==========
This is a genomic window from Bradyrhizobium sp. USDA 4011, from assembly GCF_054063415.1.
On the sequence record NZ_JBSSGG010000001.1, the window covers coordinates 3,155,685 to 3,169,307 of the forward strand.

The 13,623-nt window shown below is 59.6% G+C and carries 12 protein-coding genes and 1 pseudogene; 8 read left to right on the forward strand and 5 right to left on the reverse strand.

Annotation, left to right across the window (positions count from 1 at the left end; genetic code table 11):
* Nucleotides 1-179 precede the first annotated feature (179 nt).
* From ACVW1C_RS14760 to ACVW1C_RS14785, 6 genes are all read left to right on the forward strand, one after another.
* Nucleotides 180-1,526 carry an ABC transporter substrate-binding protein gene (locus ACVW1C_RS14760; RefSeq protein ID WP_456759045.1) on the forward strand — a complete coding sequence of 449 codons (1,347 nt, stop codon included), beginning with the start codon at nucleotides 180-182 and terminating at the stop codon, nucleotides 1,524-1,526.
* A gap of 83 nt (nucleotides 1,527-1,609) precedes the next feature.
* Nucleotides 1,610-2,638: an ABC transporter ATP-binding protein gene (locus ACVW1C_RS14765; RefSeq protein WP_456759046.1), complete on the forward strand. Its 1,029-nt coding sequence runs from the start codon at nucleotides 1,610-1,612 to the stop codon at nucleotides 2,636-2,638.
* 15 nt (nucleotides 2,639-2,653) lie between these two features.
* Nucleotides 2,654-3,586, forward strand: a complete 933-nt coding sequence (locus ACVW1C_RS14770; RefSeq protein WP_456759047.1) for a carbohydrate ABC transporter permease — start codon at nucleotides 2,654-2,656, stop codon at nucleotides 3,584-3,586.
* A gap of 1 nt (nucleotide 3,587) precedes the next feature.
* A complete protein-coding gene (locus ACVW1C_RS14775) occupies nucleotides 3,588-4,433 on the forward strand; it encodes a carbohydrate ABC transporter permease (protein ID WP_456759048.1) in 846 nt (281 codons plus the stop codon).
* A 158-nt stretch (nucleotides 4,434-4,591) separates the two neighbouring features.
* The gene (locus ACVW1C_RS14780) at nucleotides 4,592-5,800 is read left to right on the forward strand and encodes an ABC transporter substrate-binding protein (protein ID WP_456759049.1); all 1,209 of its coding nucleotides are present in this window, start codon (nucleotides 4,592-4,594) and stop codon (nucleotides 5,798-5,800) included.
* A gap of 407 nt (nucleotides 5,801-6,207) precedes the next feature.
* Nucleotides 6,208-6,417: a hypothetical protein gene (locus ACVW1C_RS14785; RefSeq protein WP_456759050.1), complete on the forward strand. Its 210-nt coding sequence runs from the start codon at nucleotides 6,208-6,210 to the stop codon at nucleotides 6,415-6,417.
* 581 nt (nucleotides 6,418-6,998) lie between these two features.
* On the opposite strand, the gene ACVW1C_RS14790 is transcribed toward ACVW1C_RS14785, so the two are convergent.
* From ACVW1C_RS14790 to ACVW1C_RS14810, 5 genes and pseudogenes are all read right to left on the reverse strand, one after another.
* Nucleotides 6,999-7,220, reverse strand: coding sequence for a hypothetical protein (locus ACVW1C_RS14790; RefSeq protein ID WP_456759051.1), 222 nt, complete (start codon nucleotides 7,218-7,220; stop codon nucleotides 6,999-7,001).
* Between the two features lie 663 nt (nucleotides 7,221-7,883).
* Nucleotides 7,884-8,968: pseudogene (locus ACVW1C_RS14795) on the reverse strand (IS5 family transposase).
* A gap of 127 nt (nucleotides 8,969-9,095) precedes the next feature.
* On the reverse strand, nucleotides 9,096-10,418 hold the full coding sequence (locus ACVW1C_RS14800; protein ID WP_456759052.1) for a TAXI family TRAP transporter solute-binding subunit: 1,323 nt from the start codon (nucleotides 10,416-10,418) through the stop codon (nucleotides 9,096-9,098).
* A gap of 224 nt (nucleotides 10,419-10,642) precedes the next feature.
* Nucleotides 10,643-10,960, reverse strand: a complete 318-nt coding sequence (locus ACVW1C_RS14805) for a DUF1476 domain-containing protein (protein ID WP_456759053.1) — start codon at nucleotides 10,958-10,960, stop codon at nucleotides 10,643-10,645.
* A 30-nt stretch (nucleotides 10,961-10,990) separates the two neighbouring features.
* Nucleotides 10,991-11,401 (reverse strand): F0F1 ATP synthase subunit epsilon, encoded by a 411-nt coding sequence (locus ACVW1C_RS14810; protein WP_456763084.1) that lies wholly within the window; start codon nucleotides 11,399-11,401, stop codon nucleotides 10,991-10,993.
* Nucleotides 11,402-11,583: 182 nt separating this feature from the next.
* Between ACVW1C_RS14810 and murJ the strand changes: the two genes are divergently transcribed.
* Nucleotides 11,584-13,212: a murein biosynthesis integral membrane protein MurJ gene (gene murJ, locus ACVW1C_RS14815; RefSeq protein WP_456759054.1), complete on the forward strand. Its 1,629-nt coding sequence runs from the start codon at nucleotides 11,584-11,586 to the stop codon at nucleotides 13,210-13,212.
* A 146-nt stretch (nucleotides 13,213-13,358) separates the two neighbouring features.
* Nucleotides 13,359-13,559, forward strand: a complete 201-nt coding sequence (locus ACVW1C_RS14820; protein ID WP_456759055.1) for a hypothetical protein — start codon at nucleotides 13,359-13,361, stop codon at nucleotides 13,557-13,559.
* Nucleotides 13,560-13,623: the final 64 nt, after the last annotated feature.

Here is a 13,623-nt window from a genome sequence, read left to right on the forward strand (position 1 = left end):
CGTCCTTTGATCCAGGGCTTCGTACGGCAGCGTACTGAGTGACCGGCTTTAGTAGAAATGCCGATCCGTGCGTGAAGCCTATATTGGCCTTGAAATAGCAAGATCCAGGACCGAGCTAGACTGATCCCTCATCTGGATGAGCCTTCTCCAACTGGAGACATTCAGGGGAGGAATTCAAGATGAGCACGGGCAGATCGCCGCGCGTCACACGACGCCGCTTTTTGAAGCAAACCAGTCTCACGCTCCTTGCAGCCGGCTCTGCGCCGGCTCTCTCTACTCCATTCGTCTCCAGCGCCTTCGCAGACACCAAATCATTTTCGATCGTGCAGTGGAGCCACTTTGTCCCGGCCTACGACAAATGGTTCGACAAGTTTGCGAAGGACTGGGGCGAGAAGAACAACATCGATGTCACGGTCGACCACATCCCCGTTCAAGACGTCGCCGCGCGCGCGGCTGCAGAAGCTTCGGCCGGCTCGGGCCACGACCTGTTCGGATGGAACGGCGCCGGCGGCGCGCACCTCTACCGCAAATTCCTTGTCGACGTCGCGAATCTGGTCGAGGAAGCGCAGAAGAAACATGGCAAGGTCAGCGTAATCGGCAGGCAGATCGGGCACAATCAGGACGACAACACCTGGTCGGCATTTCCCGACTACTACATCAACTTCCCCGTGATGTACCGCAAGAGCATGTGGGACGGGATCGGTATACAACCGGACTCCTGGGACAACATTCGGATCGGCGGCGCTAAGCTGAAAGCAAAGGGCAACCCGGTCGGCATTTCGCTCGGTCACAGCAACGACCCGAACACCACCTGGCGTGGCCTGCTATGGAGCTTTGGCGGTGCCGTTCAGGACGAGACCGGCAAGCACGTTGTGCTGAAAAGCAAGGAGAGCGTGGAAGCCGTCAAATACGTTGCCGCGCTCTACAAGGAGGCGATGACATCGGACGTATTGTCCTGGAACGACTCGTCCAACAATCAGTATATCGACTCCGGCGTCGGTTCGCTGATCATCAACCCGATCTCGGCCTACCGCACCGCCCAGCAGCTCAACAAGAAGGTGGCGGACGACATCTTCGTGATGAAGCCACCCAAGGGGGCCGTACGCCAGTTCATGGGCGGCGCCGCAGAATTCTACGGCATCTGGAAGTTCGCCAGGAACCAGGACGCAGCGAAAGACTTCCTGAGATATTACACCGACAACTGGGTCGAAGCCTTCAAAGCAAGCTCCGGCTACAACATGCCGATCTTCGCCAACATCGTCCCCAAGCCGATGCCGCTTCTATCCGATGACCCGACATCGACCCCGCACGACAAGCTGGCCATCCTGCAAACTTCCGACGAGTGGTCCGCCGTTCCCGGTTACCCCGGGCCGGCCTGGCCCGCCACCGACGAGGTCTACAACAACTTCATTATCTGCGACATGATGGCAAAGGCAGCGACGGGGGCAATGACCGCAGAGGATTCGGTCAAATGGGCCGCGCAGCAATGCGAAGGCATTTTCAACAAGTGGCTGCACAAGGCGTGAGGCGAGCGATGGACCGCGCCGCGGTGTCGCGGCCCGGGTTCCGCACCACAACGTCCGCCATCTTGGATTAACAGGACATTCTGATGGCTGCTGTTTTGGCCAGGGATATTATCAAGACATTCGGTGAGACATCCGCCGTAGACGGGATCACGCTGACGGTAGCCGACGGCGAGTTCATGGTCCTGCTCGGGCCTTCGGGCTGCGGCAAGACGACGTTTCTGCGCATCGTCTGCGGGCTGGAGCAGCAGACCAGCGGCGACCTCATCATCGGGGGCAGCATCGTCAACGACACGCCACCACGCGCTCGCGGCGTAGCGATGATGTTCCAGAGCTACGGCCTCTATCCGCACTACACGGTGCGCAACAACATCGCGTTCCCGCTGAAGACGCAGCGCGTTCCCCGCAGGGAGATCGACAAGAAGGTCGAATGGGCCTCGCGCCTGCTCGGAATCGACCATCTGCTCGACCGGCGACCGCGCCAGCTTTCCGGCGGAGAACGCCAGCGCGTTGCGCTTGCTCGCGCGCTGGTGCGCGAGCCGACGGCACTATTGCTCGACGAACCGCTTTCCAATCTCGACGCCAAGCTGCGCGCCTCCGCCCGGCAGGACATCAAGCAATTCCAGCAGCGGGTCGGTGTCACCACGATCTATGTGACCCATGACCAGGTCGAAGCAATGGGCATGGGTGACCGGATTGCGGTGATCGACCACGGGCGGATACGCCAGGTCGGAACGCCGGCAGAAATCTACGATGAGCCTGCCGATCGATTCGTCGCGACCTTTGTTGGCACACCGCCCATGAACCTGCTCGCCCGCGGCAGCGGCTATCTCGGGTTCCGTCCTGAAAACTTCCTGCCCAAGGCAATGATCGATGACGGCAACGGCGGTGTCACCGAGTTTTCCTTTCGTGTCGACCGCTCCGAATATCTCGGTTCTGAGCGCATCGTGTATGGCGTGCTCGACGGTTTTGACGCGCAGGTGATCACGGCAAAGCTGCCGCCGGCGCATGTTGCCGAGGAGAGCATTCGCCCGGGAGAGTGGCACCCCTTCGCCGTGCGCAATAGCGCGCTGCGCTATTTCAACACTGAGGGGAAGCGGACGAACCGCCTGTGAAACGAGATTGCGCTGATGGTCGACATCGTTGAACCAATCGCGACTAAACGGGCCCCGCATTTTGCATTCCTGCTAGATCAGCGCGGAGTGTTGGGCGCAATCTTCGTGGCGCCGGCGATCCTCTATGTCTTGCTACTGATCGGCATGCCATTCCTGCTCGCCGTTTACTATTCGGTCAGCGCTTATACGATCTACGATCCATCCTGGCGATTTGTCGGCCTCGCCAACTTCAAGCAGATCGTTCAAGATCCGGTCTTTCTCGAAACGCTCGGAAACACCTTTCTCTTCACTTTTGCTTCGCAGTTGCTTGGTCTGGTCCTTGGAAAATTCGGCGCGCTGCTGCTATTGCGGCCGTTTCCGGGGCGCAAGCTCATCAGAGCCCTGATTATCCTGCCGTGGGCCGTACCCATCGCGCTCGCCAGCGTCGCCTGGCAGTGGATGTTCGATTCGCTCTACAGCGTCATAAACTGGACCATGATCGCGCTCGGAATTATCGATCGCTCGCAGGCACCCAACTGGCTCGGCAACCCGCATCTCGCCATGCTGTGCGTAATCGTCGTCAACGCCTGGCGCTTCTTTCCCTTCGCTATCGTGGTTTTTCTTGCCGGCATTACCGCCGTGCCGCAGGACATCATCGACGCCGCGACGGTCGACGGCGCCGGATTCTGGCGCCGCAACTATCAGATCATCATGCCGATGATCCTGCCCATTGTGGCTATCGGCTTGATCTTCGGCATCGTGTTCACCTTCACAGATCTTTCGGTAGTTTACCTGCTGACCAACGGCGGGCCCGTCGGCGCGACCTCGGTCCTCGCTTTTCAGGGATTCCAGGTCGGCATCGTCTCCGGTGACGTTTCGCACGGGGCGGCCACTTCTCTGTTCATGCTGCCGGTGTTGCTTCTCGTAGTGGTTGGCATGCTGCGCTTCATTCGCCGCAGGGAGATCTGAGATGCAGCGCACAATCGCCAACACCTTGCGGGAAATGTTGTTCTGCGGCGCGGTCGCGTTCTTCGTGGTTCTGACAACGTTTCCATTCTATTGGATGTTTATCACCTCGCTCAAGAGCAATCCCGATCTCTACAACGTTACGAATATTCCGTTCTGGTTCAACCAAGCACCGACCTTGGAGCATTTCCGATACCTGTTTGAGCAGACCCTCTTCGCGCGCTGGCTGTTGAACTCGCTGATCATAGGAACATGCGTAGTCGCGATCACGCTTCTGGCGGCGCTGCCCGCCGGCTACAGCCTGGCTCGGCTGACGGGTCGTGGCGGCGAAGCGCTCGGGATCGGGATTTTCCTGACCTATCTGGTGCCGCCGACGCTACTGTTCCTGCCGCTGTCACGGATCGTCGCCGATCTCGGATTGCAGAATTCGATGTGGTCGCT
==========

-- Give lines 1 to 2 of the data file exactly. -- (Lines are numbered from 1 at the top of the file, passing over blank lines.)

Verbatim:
This is a genomic window from Bradyrhizobium sp. USDA 4011, from assembly GCF_054063415.1.
On the sequence record NZ_JBSSGG010000001.1, the window covers coordinates 3,155,685 to 3,169,307 of the forward strand.